Dallas newspaper says US is planning for a Cuba without Fidel - soon

Campaign News | Thursday, 17 February 2005

Report says Cuba should be worried about Bush regime's intentions

DALLAS NEWS Feb 17 - Iraq, Iran and North Korea are more than enough to fill Washington's plate these days, but one country hasn't left the table for nearly a half-century: Cuba.

Now,though, some U.S. officials are convinced the communist regime's downfall will come "sooner rather than later," and they're busy planning for a future without Fidel Castro.

They see the United States taking a profound role in post-Castro Cuba, overseeing such details as the deregulation of energy prices, the training of park rangers, the creation of a "secondary mortgage market system," the repair of roads and bridges, and even the immunization of children.

The White House blueprint for Cuba is described in a massive document, "a 500-page Frankenstein," as Castro supporters call it.

It envisions training Cuban security forces, paying salaries to selected military and intelligence officials, and prosecuting uncooperative former Castro officials and "other pro-regime zealots."

Bush administration officials say they'll assist a future government only if asked, but already their blueprint has been soundly rejected by the island's dissident leaders, "the very Cubans whom the administration sees as agents of change," according to Philip Peters, a Cuba expert and former State Department official.

Undeterred, Bush officials eagerly await Mr. Castro's day of reckoning.

They've even picked a title for their future man in Havana: State Department coordinator for reconstruction and stabilization.

Wayne Smith, the top U.S. diplomat in Havana during the Carter administration, calls it "Iraq II."

"The path by which the Bush administration led us into the nightmarish Iraqi quagmire is strewn with arrogance, flawed assumptions, faulty intelligence and downright lies," he wrote last year. "It seems determined to make the same mistakes all over again with Cuba."

President Bush has said that all he wants to do is bring democracy to the island, which Secretary of State Condoleezza Rice describes as one of the world's six "outposts of tyranny." But Cuban officials worry about what Mr. Bush might do.

"Bush's idea of regime change is linked to the very existence of Fidel Castro," said Miguel Alvarez, an official with the National Assembly, Cuba's legislative body. "Bush says he won't sit back and watch. He'll accelerate the transition. To me, that's practically a declaration of war."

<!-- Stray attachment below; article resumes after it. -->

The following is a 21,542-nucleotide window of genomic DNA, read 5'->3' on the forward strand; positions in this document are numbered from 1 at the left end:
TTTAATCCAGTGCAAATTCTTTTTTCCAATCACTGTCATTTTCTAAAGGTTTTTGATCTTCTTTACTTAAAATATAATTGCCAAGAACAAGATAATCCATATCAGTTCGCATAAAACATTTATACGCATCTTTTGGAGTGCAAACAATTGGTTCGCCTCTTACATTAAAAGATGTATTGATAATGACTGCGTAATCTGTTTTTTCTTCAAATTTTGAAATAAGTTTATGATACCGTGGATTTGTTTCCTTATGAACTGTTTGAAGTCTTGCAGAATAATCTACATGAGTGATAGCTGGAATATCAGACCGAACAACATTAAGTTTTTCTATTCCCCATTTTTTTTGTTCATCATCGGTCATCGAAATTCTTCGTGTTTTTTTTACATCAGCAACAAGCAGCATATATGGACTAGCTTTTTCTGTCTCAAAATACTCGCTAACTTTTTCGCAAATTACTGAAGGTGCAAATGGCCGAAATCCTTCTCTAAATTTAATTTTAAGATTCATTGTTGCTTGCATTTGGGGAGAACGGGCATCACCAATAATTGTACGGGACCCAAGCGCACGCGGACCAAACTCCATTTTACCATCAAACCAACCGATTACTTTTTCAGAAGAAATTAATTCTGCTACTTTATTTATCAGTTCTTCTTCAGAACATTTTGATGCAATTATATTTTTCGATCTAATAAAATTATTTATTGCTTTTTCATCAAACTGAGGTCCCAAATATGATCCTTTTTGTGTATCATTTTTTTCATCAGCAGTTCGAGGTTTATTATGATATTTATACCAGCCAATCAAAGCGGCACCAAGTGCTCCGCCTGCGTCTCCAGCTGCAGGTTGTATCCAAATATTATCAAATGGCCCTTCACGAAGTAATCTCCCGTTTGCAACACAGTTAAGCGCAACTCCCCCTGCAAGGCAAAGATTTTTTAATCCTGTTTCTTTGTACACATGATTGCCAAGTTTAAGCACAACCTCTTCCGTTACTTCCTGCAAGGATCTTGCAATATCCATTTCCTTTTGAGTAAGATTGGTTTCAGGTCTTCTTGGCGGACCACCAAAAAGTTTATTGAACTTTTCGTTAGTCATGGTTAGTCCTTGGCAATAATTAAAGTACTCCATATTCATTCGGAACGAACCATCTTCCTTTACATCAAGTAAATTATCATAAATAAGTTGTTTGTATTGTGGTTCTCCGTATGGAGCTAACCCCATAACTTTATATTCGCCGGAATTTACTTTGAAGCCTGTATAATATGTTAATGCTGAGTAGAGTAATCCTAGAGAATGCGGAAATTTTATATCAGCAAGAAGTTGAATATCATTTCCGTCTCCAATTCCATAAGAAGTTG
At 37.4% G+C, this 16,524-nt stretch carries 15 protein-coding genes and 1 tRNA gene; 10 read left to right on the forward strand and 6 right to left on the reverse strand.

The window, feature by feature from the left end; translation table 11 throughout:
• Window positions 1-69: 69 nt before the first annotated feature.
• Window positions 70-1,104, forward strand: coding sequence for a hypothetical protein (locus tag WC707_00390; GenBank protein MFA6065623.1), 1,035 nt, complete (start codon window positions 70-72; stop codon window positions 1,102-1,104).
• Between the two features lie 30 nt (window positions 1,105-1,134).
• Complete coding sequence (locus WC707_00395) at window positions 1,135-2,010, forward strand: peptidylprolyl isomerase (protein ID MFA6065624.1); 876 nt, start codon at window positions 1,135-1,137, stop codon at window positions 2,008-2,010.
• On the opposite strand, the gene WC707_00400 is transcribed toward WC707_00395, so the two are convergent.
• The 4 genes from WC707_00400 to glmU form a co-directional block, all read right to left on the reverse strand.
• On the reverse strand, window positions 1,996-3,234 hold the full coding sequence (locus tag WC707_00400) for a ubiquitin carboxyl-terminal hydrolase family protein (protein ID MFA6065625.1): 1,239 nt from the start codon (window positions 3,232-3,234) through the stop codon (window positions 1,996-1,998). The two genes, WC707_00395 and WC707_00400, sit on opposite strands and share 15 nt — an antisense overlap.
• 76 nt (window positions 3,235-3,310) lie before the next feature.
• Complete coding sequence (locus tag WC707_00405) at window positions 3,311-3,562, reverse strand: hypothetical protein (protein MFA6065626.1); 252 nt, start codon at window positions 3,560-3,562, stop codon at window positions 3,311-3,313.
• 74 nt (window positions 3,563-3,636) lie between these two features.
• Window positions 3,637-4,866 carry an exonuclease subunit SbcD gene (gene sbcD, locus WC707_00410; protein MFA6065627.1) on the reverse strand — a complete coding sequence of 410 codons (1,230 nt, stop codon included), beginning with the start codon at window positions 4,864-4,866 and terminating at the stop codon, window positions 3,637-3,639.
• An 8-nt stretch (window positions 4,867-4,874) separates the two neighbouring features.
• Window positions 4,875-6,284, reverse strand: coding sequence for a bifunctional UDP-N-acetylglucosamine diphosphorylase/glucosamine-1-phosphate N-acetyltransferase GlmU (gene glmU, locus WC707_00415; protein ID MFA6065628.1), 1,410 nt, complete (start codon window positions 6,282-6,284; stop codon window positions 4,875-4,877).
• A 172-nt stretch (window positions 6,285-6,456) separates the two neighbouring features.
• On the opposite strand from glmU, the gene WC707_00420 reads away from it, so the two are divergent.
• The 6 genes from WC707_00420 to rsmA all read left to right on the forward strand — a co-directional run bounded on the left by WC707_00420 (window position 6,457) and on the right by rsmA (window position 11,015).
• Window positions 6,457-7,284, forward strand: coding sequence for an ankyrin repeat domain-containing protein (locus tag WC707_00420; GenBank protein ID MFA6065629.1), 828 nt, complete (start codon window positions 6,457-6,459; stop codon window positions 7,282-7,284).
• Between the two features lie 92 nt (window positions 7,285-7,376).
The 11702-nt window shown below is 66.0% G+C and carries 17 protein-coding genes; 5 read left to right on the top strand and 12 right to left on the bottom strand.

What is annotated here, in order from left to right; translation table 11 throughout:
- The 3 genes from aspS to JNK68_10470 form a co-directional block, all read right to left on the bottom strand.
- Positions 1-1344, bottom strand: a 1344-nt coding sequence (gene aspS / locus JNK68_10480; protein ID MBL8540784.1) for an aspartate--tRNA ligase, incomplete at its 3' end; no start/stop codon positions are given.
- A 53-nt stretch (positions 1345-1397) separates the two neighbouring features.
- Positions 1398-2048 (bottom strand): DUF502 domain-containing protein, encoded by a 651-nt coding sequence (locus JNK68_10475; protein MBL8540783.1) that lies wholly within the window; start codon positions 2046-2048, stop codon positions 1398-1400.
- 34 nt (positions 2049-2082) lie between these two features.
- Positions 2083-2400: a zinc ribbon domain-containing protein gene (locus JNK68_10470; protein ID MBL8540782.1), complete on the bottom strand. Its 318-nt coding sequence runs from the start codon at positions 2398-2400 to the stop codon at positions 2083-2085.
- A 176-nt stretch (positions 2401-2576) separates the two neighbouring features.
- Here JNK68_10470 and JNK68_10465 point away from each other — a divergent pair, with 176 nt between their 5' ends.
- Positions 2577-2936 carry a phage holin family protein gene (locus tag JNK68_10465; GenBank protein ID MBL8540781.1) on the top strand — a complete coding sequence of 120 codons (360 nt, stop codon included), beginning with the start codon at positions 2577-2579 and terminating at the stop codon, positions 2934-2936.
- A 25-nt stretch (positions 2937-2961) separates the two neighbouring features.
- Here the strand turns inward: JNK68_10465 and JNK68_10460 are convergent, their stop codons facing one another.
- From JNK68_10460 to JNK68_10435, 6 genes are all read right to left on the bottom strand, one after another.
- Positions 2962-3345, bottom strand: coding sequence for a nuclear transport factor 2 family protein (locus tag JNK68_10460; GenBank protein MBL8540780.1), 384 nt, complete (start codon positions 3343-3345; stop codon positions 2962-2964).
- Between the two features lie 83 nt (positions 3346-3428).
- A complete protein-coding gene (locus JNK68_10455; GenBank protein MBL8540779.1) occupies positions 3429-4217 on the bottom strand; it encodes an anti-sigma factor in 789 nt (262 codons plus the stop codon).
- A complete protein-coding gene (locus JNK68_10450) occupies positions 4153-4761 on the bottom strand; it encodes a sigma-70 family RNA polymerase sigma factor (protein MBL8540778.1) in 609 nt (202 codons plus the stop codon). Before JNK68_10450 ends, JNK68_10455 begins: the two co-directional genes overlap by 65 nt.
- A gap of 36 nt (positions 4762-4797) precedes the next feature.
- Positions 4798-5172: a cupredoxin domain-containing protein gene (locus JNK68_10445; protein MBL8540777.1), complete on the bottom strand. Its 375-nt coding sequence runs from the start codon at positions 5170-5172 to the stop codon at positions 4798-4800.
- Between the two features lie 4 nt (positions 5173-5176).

Mr. Castro, 78, made a rapid recovery after shattering his knee in a fall last year. But the perception among some U.S. officials is that his health is declining.

During a congressional hearing Wednesday, CIA Director Porter Goss said, "In Cuba, Castro's hold on power remains firm, but a bad fall last October has rekindled speculation about his declining health and succession scenarios."

Impatient with the natural course of events, U.S. Rep. Lincoln Diaz-Balart, R-Fla., suggested on a radio show last year that the Bush administration consider assassinating the Cuban leader.

Cuban officials say such a plan wouldn't surprise them. Over the years, anti-Castro plotters have tried killing Mr. Castro with bombs, bullets and poison cigars.

"What now?" Mr. Alvarez asked. "How will they try to overthrow him? Coup? Invasion?"

Two senior U.S. officials, both Cuba experts who were interviewed separately in Washington, said there are no plans for military action or a U.S.-engineered coup.

"The United States has made it very clear that we are not looking at the military option," although Cuban leaders would like the populace to think otherwise, one official said.

"It's just one of their acts," he said. "Once again, it's a distraction to try and make the Cuban people think about a bogeyman that doesn't exist. The Nazis did it, Soviets did it, North Koreans do it, and the Cubans do it."

What's clear is that not since John F. Kennedy allowed the Bay of Pigs invasion has an American president been so aggressive in trying to end Mr. Castro's rule. And Bush underlings are confident he'll be successful.

"There will be change in Cuba, and it will come under George Bush," Adolfo Franco, director of the U.S. Agency for International Development, told a Washington crowd last year.

The U.S. strategy, unveiled in May without congressional approval, calls for spending up to $59 million - on top of tens of millions of dollars already budgeted - to undermine the Castro government over the next two years.

That includes $36 million for pro-democracy activities and aid to dissidents; $18 million to beam Radio and Television Martí into Cuba; and $5 million to spread information on Castro misdeeds, including his alleged harboring of terrorists.

The funds will also be used to tell the world that Cuba is developing biological weapons, an accusation that even some Bush administration officials question.

"It's clear the U.S. government is trying to deepen the confrontation," Mr. Alvarez said. "These are dangerous times for Cuba."


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